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Plucked from obscurity: Microgromia, a living microbial spider web

The views expressed are those of the author and are not necessarily those of Scientific American.


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Microgromia is a tiny amoeba with an organic shell who, much like a spider, lays down a sizeable spread of thread-like pseudopods (filopodia) lines with sticky extrusomes, waiting for the unfortunate bacterium or eukaryotic flagellate to stroll by. Unlike a spider, Microgromia does not need to wander off to apprehend trapped prey — its ‘web’ actively delivers the food straight to its mouth, seemingly digesting some of it along the way. While slower, quieter and much smaller than the truly-web-forming foraminifera, it can nevertheless handle some impressive flagellates on its own, relative to its size. You can usually find a ton of them by floating a coverslip atop some pond water samples, for a couple of days. The cell body itself appears to be quite determined to stay where it is, but you can watch the extrusomes and various tasty victims be slowly transported by the filopodia.

The test (‘shell’) has a bent ‘neck’ that is characteristic of this genus. Bacteria get drawn through that neck and into their final resting place in an acidic digestive vacuole within the cell body proper. As one would expect of a freshwater species, Microgromia has a contractile vacuole complex that gradually expands as its components fill up and fuse, and then expels its contents somehow — this appears to happen inside the test. The test itself generally starts out colourless and darkens to a brown with age, as a result of iron oxide (rust) accumulation. The nucleus is lined with strange granules, described as a ‘chromidium’ in old literature. That term seems to have fallen out of use, but primarily because people stopped talking about it altogether. The identity of these granules is unclear, as there are no ultrastructural studies of these organisms to date, to my knowledge.

Shelled filose amoebae like Microgromia are diverse and fairly common, but close to nothing is known about them. Small and restricted to growing on top of substrates, they have largely escaped human attention. Don’t think we even know who their relatives are via sequence data, yet. Presumably, they are granofilosean cercozoans like Limnofila, but one can’t know for sure without molecular phylogenies (or even with molecular phylogenies, for that matter!). The most comprehensive reference I know of is on arcella.nl, in addition to a couple old! papers. Microgromia and its friends are nevertheless quite interesting to watch, and may well carry a fascinating idiosyncrasy or three in their cell structure and molecular biology. (This specimen is from a local pond)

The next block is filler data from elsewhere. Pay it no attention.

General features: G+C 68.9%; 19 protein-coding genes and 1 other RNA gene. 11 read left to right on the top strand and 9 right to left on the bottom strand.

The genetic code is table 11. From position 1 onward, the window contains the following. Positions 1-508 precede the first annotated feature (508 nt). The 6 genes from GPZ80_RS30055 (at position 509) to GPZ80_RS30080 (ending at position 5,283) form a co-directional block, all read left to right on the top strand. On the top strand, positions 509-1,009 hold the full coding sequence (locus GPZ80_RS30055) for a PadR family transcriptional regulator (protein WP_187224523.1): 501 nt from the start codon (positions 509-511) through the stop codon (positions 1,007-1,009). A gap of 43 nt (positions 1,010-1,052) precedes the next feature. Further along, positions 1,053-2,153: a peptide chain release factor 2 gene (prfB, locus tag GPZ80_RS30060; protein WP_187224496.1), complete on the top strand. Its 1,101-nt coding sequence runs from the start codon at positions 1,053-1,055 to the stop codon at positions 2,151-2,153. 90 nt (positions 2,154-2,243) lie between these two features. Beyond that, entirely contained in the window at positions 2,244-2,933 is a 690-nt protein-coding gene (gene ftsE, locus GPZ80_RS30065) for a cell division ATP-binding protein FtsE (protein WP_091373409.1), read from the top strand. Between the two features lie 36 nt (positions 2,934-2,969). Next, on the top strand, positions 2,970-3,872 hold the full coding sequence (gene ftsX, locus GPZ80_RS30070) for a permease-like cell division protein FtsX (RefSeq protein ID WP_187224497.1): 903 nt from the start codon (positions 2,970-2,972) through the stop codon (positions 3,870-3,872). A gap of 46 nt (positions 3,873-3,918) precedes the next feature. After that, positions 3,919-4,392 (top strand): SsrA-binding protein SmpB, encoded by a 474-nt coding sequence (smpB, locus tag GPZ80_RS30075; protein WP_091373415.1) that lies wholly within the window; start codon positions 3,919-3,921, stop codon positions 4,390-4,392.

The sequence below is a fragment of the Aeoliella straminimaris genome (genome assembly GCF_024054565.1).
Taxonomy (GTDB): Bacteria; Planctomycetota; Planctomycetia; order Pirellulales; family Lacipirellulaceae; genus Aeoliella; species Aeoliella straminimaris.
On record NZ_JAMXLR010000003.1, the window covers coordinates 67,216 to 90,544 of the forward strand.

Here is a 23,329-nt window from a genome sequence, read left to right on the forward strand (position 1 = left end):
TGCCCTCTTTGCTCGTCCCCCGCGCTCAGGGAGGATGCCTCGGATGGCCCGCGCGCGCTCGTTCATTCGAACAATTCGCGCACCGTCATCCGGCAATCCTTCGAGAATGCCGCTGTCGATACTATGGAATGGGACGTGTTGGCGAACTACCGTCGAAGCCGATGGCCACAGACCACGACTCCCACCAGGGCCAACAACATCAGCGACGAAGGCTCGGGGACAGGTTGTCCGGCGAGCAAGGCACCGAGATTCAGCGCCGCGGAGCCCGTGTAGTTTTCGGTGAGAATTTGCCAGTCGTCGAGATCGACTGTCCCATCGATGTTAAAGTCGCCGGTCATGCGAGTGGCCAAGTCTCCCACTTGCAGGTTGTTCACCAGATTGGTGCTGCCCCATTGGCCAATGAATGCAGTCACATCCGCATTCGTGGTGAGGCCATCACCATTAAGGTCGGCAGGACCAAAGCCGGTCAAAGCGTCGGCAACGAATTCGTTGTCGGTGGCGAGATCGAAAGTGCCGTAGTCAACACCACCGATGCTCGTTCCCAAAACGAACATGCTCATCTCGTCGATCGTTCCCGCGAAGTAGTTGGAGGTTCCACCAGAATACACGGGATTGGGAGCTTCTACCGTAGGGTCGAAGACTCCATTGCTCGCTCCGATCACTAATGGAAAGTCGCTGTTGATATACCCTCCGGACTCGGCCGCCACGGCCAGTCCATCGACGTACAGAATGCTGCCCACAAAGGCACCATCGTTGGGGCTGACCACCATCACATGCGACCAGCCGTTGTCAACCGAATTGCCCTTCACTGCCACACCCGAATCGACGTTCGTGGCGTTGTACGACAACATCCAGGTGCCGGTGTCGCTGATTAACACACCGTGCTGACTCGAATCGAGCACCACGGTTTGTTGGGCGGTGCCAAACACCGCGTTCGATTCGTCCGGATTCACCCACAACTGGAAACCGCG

PS: There were old reports of a species where multiple individuals fuse their filopodia into a single network, called Microgromia socialis. It was a popular example in discussions of biological individuality concepts back in the late 19th and early 20th centuries (eg. in this book on the nature of human personality, of all things), and subsequently completely forgotten. (this discussion may not even refer to the same thing, for all we know) It sounds like some non-socialis species are also capable of fusing together into a network, or otherwise forming a colony, so M. socialis may have just been a specific life stage of some other Microgromia species. That said, I have come across clearly fused networks of Microgromia-looking things, whose individuals appear rather different from the solitary forms I find. The shape differs, and the ‘chromidium’ around the nucleus seems to be absent. The colourless appearance could be owed to a younger age, though this species may well not get rusty. Might not even be a Microgromia sp, as it’s considerably faster (but not as much as a foram). In any case, a weird bug. This one also came from a freshwater pond, but a bigger one — which is now unfortunately drained until further notice.

Psi Wavefunction About the Author: Psi Wavefunction is a graduate of the University of British Columbia working as a protist researcher (soon to be graduate student) at Dalhousie University in Halifax, Nova Scotia, and blogs about protists and evolution at The Ocelloid as well as at Skeptic Wonder. Follow on Twitter @Ocelloid.

The views expressed are those of the author and are not necessarily those of Scientific American.



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